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JANICE WELLS: Young Americans, and lumbering along

I had this fence planned long before lumber shortages and price hikes. Sometimes the old way is the best way. — Janice Wells photo
I had this fence planned long before lumber shortages and price hikes. Sometimes the old way is the best way. — Janice Wells photo

I’m writing this the day after Americans were discovered roaming freely in downtown St. John’s (imagine how bizarre that sentence would have sounded six months ago). I have no idea what the situation will be by the time this goes to print but I am flabbergasted. I’m also struggling with the knowledge that I have become xenophobic.

Next to being responsible for massive death numbers, that is perhaps the greatest harm Donald Trump and his enablers have perpetrated on the American people: other people are afraid of them. Around the world Americans have become pariahs. To date, 35 countries around the world have banned all travel from the United States. Americans are the one commodity for which a shortage is welcomed. I’m saddened and embarrassed for the country and all its responsible citizens, but thems the facts.

As of now I don’t know if it is true that the ’murcans were given exemptions but I feel comfortable commenting on it without the facts because it doesn’t matter a row of beans. If they were legitimately at large that decision was a bad one and if they weren’t, that decision was a bad one. The only difference is in who made the bad decision.

Janine is blaming the Yanks. Her theory is that they are used to a certain deference from Canada and probably thought nobody would make a big deal about in a backwater like New-FOUND-land. Who do they think they are?

What if it was a Canadian decision? Made without consulting our provincial officials. Who do they think they are?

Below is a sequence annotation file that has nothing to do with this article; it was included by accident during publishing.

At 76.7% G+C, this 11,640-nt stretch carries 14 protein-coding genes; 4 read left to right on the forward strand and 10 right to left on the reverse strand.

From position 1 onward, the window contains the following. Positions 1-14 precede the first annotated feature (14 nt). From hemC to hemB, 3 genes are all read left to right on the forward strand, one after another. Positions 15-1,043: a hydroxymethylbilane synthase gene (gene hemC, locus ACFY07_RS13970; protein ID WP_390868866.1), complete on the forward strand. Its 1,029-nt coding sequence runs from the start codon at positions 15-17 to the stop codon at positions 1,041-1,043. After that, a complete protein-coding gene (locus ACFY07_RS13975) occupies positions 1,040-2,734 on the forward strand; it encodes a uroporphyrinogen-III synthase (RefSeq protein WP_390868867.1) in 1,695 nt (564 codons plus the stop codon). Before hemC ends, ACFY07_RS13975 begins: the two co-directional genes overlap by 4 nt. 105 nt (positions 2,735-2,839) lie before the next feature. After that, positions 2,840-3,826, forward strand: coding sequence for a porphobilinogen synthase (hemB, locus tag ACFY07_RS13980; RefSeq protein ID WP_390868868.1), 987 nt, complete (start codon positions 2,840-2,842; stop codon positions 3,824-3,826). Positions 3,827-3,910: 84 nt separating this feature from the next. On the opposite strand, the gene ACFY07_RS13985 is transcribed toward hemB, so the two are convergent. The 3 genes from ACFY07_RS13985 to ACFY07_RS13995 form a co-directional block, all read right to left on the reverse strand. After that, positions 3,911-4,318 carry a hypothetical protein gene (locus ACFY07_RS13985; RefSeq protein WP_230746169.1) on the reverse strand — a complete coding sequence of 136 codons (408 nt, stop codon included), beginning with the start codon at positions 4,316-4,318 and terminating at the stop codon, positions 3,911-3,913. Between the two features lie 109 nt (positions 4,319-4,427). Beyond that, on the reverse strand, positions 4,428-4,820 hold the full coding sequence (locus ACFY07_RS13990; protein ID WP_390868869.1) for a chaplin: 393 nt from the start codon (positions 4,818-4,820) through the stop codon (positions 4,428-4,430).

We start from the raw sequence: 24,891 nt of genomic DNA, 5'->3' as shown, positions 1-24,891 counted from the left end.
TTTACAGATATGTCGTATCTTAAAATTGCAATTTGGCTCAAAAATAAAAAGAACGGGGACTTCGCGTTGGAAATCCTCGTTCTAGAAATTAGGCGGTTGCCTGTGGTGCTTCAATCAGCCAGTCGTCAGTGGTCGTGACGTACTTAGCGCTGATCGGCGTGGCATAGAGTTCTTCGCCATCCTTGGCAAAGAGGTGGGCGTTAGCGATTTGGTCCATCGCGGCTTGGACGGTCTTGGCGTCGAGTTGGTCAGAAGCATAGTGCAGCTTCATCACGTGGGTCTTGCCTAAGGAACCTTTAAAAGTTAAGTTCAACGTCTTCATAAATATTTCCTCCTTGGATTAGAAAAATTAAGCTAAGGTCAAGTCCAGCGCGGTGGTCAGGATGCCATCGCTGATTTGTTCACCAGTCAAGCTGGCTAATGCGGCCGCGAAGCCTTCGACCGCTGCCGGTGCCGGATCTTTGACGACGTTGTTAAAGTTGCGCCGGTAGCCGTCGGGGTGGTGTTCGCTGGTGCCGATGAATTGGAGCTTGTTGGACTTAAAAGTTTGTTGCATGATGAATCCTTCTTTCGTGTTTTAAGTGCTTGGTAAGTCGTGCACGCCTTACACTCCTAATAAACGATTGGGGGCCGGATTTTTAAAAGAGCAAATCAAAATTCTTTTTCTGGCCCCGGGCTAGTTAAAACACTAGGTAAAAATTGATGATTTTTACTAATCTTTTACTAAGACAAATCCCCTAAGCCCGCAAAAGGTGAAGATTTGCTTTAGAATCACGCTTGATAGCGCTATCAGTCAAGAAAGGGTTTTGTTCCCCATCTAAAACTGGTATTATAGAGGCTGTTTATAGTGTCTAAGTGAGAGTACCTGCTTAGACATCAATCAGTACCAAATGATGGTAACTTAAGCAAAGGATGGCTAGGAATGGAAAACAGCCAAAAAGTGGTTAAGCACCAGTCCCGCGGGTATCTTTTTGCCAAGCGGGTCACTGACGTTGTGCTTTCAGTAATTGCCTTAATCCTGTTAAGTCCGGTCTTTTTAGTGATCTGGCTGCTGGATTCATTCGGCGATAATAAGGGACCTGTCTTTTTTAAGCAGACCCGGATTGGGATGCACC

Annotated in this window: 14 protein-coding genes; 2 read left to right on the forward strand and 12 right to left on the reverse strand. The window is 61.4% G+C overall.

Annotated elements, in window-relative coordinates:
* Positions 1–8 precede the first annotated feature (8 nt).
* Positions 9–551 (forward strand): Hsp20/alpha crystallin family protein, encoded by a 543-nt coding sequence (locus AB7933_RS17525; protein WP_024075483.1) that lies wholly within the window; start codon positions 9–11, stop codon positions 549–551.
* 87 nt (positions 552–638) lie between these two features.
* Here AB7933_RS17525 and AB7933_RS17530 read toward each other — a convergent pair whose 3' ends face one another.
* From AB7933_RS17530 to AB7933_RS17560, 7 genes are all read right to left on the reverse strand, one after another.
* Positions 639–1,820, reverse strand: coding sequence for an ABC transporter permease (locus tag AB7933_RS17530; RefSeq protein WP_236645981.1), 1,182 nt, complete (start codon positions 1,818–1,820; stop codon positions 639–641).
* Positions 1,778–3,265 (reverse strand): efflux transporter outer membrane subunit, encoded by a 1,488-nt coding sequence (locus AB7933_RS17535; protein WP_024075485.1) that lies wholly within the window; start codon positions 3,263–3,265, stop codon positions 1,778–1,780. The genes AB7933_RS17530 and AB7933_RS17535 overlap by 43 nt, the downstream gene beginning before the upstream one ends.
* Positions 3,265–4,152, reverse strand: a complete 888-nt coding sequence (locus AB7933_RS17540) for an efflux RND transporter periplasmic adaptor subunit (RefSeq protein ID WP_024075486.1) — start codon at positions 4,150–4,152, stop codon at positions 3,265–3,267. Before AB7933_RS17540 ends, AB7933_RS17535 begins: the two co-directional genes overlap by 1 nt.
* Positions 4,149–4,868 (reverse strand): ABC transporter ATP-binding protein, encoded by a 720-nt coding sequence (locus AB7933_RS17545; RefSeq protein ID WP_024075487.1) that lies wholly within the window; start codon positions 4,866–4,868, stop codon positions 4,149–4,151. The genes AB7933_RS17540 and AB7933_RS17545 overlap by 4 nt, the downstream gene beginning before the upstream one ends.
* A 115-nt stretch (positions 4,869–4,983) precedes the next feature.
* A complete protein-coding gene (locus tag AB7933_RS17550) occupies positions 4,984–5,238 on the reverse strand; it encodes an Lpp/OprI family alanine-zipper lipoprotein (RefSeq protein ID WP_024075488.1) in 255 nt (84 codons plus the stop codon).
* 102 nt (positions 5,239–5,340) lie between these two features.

If they were legitimately at large that decision was a bad one and if they weren’t, that decision was a bad one. The only difference is in who made the bad decision.

Sweet gentle adorable! After all we’ve been through trying to keep our province safe! People have died, lost their jobs and been separated from loved ones. Businesses have gone under or struggled to stay afloat. Essential workers have taken risks, students have had education interrupted, brides have put their weddings on hold and funerals have been held without the rituals of mourning.

We should all be furious and restaurant owners should be out for blood. Just when they’re starting to see business pick up because of all their and our precautions, some moron thinks it’s OK to let a few American military personnel stroll in, sit down and order.

If that moron is one of ours he/she/they should be disciplined/fired/hung out to dry. If it was one of theirs he/she/they should be fined heavily and an international complaint lodged.

Were you downtown that night? Were you in any of the places known to be invaded by Americans? You might know if you were but how do you know if you weren’t? Were they all in uniform? Maybe you’ll find out two weeks from now. How many people have you been in contact with in the meantime?

A kinder, gentler person could perhaps feel sorry for the poor Americans; imagine being in one of the safest places on Earth and not being able to enjoy it. I’m surprised we haven’t had more covert infiltration.

It’s not all covert. Take the fellow who stole a car, crashed through a closed border in B.C. then floated down a river (not in the car) for over two hours in an unsuccessful attempt to evade police. Looking at what’s going on in his country, you’d almost feel sorry for him. Like ducks.

Off on another tangent, B.C. makes me think of lumber. Lumber makes me think of the shortages that anyone looking for building supplies can attest to. (Don’t be writing me. Ending a sentence with a preposition is perfectly all right in the English language). Anyway, I am thus reminded to alert you to stock up on pressure-treated lumber.

Never mind toilet paper; the forestry industry has many pressures. Nowadays we think we can’t build a deck on the house without pressure-treated lumber and my building supply source tells me this commodity could be increasing in price by 300 per cent. Seems hard to believe, but who would have believed law-abiding citizens would be walking into banks wearing masks?

At this rate, we won’t be able to afford a fence to keep the Americans out so our officials had better get on the ball.

Janice Wells lives in St. John’s. She can be reached at janicew@nf.sympatico.ca.


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